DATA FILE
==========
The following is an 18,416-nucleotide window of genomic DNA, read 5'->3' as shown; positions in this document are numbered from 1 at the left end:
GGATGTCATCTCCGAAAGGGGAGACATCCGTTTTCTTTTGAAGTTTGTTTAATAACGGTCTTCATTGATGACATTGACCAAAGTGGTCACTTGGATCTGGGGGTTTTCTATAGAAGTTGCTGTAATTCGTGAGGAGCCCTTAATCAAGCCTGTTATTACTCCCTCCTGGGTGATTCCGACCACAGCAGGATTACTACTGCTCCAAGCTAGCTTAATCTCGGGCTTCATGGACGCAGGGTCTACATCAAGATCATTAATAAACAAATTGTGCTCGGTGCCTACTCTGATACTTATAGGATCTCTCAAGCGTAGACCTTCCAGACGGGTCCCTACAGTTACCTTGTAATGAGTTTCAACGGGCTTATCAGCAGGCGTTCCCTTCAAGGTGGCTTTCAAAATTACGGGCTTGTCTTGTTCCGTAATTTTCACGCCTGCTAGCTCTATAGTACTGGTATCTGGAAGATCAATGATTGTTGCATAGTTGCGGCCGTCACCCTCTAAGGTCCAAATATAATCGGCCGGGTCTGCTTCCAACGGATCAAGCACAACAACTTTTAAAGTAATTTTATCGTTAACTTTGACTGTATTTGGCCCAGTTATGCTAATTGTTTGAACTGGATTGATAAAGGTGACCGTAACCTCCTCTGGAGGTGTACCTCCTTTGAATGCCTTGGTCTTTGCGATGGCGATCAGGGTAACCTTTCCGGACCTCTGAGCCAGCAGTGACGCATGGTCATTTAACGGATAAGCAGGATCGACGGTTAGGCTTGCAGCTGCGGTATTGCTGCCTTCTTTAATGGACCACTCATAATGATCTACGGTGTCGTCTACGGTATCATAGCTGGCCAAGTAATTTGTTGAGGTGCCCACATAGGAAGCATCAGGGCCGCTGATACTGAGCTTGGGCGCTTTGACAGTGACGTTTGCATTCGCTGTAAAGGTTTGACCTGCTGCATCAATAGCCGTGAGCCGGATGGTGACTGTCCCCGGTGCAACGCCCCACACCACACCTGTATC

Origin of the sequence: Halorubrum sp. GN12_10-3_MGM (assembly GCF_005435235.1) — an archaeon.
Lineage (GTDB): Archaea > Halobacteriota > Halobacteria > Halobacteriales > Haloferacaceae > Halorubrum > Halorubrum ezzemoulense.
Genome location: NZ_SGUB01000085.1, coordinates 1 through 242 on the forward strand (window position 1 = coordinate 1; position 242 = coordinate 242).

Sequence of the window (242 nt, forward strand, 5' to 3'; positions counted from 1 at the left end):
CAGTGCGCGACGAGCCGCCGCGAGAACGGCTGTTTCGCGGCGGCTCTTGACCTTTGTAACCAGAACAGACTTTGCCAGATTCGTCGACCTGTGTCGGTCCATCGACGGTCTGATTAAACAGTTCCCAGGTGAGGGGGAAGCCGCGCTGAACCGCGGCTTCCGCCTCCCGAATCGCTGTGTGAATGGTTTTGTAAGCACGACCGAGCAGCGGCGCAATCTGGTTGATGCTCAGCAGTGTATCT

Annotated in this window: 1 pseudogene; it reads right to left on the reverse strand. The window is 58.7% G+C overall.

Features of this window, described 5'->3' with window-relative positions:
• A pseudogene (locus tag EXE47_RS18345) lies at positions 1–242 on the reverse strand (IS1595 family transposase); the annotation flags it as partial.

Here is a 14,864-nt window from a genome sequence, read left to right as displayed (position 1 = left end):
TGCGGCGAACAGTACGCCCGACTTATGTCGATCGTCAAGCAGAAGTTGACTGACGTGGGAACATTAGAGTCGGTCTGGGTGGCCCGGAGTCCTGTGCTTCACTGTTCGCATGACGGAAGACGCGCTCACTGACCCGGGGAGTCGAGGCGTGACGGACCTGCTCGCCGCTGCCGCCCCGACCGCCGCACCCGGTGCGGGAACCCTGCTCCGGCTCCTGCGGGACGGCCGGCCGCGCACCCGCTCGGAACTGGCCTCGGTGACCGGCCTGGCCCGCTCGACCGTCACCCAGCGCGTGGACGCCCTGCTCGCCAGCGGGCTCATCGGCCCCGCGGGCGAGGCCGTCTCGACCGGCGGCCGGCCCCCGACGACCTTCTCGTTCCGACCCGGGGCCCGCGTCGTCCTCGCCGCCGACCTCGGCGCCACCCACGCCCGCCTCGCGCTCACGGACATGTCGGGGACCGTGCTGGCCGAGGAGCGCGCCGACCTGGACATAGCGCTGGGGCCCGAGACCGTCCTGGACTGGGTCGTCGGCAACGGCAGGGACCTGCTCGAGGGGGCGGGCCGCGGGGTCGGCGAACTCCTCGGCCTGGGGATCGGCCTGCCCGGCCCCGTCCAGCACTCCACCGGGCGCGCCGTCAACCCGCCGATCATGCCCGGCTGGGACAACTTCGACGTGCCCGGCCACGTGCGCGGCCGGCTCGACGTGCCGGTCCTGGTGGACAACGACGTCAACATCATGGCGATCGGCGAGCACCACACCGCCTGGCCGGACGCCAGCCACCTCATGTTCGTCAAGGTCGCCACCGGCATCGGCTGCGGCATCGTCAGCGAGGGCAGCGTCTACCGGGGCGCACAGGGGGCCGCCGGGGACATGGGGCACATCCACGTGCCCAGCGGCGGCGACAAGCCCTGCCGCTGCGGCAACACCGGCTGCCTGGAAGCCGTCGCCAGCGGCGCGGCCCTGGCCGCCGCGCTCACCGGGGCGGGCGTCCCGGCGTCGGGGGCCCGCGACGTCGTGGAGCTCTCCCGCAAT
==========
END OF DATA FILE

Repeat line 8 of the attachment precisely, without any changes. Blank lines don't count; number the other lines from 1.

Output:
Annotated in this window: 1 pseudogene; it reads right to left on the reverse strand. The window is 58.7% G+C overall.